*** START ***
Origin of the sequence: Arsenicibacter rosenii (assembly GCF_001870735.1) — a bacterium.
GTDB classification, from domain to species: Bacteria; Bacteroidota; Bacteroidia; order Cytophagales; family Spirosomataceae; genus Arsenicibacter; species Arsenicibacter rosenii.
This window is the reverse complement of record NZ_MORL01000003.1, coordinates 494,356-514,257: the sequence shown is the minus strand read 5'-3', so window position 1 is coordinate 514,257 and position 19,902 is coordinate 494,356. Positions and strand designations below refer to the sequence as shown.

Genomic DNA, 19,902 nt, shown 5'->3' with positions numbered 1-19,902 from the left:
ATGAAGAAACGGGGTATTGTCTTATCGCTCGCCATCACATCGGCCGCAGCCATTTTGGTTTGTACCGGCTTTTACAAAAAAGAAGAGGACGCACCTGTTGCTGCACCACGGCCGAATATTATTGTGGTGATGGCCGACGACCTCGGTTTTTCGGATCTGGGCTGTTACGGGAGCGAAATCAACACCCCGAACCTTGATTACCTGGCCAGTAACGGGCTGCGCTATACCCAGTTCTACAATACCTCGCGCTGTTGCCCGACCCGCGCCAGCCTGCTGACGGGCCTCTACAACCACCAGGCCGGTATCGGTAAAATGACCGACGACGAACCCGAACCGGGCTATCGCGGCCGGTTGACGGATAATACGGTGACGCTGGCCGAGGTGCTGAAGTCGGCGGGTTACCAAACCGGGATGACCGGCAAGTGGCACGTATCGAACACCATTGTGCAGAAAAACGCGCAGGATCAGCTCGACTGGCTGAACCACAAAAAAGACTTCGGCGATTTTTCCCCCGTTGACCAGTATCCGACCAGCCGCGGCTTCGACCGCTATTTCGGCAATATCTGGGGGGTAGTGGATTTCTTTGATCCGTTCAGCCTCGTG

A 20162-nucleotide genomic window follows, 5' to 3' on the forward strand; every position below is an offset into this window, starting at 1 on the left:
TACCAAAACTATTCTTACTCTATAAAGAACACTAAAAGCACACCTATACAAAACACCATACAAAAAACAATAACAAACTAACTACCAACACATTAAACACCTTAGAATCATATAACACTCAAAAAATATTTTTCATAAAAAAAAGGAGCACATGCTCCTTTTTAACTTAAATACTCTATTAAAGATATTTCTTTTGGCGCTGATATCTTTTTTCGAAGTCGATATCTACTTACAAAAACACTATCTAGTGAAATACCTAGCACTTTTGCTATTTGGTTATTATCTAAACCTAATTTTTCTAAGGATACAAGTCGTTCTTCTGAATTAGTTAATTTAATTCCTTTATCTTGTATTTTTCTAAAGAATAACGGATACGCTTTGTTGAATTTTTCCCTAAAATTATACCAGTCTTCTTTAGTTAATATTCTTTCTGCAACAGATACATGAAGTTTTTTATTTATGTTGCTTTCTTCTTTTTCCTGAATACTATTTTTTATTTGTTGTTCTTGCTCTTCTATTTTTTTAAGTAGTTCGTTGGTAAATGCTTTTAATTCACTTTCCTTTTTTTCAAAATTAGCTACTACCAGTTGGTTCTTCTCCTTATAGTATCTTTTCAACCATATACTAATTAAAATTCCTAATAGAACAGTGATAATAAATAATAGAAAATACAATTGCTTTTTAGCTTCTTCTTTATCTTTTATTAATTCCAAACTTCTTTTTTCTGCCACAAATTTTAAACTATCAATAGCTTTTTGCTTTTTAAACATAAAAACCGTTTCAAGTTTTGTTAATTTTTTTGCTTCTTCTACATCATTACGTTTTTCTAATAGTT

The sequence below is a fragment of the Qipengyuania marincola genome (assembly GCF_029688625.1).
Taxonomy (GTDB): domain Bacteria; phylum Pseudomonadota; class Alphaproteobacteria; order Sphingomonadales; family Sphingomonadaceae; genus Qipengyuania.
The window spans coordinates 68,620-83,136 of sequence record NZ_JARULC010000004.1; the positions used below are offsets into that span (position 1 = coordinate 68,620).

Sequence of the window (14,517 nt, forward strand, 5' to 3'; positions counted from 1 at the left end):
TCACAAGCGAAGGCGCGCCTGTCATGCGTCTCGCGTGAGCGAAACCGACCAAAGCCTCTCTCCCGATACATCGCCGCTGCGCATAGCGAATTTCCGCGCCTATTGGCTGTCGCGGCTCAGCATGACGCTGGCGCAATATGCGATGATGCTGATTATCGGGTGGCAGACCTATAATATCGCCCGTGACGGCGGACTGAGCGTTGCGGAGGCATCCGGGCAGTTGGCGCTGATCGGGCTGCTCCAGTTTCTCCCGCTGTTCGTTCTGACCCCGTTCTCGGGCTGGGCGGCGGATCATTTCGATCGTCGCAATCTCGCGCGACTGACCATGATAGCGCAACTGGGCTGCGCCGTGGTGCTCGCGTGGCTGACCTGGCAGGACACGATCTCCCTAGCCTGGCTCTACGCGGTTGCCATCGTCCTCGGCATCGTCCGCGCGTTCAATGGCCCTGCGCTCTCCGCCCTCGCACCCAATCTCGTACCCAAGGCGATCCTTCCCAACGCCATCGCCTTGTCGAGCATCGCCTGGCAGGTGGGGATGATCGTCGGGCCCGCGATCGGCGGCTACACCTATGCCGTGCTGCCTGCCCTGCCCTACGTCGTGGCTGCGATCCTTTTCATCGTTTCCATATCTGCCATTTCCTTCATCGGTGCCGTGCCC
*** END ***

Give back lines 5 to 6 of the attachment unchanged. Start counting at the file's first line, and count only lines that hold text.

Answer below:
ATGAAGAAACGGGGTATTGTCTTATCGCTCGCCATCACATCGGCCGCAGCCATTTTGGTTTGTACCGGCTTTTACAAAAAAGAAGAGGACGCACCTGTTGCTGCACCACGGCCGAATATTATTGTGGTGATGGCCGACGACCTCGGTTTTTCGGATCTGGGCTGTTACGGGAGCGAAATCAACACCCCGAACCTTGATTACCTGGCCAGTAACGGGCTGCGCTATACCCAGTTCTACAATACCTCGCGCTGTTGCCCGACCCGCGCCAGCCTGCTGACGGGCCTCTACAACCACCAGGCCGGTATCGGTAAAATGACCGACGACGAACCCGAACCGGGCTATCGCGGCCGGTTGACGGATAATACGGTGACGCTGGCCGAGGTGCTGAAGTCGGCGGGTTACCAAACCGGGATGACCGGCAAGTGGCACGTATCGAACACCATTGTGCAGAAAAACGCGCAGGATCAGCTCGACTGGCTGAACCACAAAAAAGACTTCGGCGATTTTTCCCCCGTTGACCAGTATCCGACCAGCCGCGGCTTCGACCGCTATTTCGGCAATATCTGGGGGGTAGTGGATTTCTTTGATCCGTTCAGCCTCGTG

A 20162-nucleotide genomic window follows, 5' to 3' on the forward strand; every position below is an offset into this window, starting at 1 on the left: